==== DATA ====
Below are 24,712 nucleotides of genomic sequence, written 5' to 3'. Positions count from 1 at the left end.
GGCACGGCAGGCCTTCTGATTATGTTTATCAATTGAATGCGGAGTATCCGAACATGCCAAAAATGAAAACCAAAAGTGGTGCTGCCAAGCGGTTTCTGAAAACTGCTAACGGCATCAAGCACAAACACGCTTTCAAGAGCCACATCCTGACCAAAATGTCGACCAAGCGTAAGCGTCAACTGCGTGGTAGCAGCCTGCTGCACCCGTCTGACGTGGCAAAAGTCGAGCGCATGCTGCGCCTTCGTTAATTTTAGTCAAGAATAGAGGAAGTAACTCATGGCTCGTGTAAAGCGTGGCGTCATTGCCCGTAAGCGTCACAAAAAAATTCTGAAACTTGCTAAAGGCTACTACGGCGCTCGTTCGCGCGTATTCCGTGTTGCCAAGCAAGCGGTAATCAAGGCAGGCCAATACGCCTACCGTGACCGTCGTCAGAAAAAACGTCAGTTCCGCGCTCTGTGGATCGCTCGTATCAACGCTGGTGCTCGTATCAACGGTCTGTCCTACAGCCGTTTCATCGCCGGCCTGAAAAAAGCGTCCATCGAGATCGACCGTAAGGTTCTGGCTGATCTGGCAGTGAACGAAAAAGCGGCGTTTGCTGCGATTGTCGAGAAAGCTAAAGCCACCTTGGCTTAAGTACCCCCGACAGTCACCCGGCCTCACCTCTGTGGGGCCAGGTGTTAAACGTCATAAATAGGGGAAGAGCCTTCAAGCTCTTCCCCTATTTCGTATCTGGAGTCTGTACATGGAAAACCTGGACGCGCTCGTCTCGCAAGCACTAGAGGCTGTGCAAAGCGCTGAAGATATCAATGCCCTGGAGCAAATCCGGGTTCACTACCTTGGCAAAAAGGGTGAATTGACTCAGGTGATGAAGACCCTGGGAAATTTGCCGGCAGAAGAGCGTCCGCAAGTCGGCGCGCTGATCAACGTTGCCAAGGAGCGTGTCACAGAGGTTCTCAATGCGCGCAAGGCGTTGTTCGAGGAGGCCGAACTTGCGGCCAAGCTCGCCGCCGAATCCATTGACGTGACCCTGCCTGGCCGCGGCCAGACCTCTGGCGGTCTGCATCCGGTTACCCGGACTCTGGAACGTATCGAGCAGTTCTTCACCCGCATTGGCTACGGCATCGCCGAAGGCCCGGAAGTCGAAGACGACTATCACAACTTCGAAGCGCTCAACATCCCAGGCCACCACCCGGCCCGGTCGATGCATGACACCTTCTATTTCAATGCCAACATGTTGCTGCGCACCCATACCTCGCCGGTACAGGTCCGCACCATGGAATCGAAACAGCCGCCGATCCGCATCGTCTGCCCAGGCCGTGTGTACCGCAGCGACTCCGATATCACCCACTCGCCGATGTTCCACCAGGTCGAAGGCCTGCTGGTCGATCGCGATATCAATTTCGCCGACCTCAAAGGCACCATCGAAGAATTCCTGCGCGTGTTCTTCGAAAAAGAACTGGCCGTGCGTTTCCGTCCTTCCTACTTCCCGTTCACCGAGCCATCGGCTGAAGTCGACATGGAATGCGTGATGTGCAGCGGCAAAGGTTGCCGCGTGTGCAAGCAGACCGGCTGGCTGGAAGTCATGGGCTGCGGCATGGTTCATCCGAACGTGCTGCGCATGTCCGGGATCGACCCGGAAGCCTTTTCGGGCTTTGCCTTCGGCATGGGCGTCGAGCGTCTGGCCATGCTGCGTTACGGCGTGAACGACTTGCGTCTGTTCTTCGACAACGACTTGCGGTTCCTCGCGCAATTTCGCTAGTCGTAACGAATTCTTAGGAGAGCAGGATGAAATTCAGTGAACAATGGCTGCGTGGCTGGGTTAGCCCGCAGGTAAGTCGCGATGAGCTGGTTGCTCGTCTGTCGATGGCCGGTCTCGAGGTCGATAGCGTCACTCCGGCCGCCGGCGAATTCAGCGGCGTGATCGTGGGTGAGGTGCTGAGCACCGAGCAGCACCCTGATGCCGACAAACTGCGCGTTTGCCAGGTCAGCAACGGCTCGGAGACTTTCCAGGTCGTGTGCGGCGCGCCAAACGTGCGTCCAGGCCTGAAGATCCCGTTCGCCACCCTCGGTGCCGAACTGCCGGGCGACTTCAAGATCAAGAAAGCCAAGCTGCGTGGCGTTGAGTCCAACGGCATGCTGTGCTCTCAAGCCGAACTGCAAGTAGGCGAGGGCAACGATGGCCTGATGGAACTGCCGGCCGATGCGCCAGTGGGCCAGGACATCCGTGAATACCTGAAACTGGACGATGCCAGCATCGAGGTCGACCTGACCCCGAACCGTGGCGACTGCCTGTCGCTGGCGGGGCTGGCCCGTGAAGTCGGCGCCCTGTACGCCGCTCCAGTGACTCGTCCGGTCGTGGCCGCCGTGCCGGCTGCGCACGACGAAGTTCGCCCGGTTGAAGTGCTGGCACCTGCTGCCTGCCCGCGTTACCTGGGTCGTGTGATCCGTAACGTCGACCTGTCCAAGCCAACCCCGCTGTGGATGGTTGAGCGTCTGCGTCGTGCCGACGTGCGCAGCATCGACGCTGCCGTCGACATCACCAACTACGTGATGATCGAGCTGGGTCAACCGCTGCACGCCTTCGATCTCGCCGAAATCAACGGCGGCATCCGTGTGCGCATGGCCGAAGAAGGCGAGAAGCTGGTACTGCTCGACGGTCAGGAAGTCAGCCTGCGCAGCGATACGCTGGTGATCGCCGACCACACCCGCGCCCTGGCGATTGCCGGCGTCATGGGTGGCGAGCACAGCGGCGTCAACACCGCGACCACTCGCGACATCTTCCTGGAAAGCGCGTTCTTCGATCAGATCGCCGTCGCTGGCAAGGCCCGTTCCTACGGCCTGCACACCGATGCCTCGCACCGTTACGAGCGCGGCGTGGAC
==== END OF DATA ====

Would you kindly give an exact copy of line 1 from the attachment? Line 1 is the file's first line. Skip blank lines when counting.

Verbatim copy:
Below are 24,712 nucleotides of genomic sequence, written 5' to 3'. Positions count from 1 at the left end.